Skip to Content

‘Annie’: It’s the hard knock life for a remake

‘Annie’: It’s the hard knock life for a remake


Written by Will Gluck and Aline Brosh McKenna
Directed by Will Gluck
USA, 2014

There were two distinct reactions coming from the news releases about the Annie remake. There was a collective groan from the cynics who like to complain about how Hollywood has no fresh ideas, and there was also a lot of excitement from social justice communities about a black Annie. Which side won out with the final product? That really depends on how charming you find Quvenzhané Wallis as the title character – as for me, I was sold and think it’s one of the best musicals of the past ten years.

The story doesn’t differ much from the 1982 John Huston version. Little orphan (well, foster child) Annie is living with Ms Hannigan (Cameron Diaz) because her parents abandoned her as a child. She is eventually brought to live with a Daddy Warbucks type, Willy Stacks (Jamie Foxx), who isn’t too hot on the idea until he falls victim to the charm of this girl and decides to adopt her.

The cynics could very easily have been right about this film and I will give them one point before getting into all the great aspects of this movie. Cameron Diaz is horrible here, overacting everything she’s given and looking completely out of place given how down to earth Wallis is in the main role. Her performance is cringeworthy and almost sinks the movie.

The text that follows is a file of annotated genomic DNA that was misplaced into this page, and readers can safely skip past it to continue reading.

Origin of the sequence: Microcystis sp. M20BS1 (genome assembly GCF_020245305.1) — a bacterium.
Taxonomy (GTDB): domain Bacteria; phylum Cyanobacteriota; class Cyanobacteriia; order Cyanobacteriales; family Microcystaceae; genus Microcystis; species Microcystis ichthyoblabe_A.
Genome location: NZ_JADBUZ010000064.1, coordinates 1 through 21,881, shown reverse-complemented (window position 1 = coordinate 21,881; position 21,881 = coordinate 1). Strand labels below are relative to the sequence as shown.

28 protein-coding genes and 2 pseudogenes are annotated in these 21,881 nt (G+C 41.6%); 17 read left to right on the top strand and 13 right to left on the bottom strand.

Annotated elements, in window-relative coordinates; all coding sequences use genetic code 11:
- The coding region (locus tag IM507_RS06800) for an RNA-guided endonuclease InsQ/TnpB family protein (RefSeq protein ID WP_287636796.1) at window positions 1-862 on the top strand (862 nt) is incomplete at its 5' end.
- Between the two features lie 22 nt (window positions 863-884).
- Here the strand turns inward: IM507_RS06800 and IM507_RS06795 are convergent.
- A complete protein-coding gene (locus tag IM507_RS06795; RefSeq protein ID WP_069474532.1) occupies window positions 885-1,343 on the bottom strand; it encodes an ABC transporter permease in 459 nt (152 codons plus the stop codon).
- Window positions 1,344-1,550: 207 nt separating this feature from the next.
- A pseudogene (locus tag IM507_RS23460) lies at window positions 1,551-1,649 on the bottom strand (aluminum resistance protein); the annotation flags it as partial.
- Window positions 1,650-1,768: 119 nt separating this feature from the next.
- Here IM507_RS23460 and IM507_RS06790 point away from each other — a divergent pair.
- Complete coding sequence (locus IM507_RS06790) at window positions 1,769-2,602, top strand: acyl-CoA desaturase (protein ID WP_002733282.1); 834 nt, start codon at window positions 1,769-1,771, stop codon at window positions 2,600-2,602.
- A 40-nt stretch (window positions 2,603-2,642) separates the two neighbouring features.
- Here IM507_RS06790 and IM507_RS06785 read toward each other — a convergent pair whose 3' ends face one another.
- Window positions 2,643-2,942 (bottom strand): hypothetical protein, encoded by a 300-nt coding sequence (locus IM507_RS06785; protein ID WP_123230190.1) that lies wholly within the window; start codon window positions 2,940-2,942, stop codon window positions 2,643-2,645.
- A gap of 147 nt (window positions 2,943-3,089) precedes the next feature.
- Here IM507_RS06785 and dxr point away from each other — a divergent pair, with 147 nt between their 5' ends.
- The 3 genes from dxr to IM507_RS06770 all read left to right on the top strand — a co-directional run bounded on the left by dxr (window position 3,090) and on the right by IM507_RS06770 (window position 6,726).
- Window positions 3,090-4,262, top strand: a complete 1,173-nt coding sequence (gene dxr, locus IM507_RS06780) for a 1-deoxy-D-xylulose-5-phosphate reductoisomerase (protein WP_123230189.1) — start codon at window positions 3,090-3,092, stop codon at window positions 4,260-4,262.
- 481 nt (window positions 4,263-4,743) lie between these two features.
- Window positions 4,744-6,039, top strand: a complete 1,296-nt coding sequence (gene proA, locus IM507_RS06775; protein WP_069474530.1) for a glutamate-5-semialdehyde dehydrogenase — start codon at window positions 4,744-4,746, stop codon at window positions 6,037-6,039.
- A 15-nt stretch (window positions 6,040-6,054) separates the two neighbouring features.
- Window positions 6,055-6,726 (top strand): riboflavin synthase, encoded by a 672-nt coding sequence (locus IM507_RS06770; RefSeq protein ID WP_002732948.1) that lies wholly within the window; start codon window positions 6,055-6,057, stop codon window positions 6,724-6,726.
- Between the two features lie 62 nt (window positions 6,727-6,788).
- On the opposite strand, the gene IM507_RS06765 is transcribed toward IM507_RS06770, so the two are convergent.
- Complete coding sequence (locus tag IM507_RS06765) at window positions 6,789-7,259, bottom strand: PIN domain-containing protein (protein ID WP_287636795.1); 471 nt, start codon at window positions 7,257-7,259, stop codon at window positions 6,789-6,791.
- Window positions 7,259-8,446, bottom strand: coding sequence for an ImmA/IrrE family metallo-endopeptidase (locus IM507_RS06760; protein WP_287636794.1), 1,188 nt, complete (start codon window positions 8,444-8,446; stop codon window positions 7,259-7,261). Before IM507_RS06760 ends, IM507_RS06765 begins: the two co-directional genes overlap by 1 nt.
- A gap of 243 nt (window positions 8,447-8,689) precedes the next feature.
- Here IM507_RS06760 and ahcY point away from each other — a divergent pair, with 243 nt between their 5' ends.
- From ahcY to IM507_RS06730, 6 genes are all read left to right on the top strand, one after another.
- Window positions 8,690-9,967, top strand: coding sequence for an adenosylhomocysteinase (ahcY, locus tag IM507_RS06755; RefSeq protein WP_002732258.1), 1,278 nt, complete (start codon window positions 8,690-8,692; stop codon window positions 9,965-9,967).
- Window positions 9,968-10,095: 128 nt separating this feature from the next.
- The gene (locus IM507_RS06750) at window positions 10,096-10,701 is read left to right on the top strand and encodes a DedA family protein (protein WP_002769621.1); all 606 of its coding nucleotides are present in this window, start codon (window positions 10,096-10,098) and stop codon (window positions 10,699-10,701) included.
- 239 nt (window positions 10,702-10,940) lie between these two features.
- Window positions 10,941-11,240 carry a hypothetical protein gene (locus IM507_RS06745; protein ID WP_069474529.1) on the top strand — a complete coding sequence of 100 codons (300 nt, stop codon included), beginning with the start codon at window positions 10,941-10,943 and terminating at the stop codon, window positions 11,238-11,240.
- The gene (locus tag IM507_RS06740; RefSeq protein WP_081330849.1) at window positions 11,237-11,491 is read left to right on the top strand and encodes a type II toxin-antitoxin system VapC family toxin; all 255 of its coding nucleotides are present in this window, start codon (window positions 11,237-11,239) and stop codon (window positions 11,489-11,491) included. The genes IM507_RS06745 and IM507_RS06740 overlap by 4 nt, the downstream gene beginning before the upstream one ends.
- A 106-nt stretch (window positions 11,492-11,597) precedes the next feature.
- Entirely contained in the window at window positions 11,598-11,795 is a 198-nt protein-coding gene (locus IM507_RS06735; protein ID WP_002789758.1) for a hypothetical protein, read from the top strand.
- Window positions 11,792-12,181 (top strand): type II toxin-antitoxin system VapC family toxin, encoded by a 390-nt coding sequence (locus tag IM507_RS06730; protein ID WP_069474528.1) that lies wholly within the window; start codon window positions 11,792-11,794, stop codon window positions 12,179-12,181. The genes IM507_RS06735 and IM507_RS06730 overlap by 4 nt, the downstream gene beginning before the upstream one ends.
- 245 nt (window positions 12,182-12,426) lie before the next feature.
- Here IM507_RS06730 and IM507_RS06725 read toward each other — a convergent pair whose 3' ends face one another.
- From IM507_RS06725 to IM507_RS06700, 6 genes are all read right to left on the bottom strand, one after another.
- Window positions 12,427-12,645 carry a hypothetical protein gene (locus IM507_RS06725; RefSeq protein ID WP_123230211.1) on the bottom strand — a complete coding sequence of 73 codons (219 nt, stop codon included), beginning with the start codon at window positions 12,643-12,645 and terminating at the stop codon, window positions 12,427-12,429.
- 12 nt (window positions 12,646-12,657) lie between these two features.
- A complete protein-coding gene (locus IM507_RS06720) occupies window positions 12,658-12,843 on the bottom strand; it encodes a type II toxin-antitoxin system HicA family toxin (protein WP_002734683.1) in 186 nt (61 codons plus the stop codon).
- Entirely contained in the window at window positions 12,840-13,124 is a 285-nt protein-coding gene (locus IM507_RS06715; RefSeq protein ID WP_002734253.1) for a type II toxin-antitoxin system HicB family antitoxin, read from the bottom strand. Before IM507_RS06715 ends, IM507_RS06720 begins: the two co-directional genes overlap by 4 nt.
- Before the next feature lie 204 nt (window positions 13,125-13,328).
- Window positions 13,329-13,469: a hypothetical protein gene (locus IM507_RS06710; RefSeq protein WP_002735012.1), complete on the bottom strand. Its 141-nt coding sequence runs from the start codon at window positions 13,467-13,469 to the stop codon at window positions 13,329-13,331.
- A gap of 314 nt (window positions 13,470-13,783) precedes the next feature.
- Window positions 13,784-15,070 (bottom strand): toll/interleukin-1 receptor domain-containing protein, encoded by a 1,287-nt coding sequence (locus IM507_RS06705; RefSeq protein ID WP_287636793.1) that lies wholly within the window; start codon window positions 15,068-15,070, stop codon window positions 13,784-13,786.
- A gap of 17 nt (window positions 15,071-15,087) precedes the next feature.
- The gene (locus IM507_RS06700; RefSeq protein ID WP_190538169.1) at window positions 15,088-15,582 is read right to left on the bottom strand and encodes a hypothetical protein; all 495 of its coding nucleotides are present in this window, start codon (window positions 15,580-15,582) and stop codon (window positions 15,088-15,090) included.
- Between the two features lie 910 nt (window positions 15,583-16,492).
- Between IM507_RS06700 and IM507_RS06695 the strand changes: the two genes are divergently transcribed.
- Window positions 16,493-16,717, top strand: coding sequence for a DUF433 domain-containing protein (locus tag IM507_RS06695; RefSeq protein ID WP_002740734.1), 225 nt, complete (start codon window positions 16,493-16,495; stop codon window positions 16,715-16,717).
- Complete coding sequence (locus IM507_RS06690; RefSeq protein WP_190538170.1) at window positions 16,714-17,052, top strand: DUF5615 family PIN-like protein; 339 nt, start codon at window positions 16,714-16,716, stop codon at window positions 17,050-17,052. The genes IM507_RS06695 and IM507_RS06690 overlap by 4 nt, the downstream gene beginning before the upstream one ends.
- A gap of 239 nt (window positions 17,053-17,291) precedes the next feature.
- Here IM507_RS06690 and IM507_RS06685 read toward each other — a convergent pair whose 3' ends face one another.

However, the movie is saved and actually soars a number of times because of Quvenzhané Wallis. Really it can be boiled down to the opening scene. How you react to this opening will determine what you think of the film. Annie is sitting in her history class listening to a redhead girl (also named Annie because low hanging meta-humour) give a presentation on President William Henry Harrison. She finishes and sits down as the teacher calls the other Annie to the front to present. Annie gets up without a paper prepared but says it’s all in her head. She then gets the different parts of her class to bang on their desks in different ways to represent the story of Franklin D. Roosevelt, contrasting the rich and the poor and critiquing the legacy of the New Deal.

The rhythm created by the other students is really dynamic and interesting and the story feels a little more complicated than you would expect from a ten-year-old – but it’s not meant to be realistic. This scene is trying to sell you on Wallis in this role and needless to say it sold me. The rest of the cast (aside from Diaz) is equally charming, with Foxx reminding us of his charisma after his flop as Electro earlier this year, and Rose Byrne bringing a kindheartedness that often gets lost in her more mean-spirited roles.

The bottom line is that this is an entertaining if flawed remake that succeeds far more than it fails, and if you can get lost in the charm of Quvenzhané Wallis then you will have a good time.

— Mynt Marsellus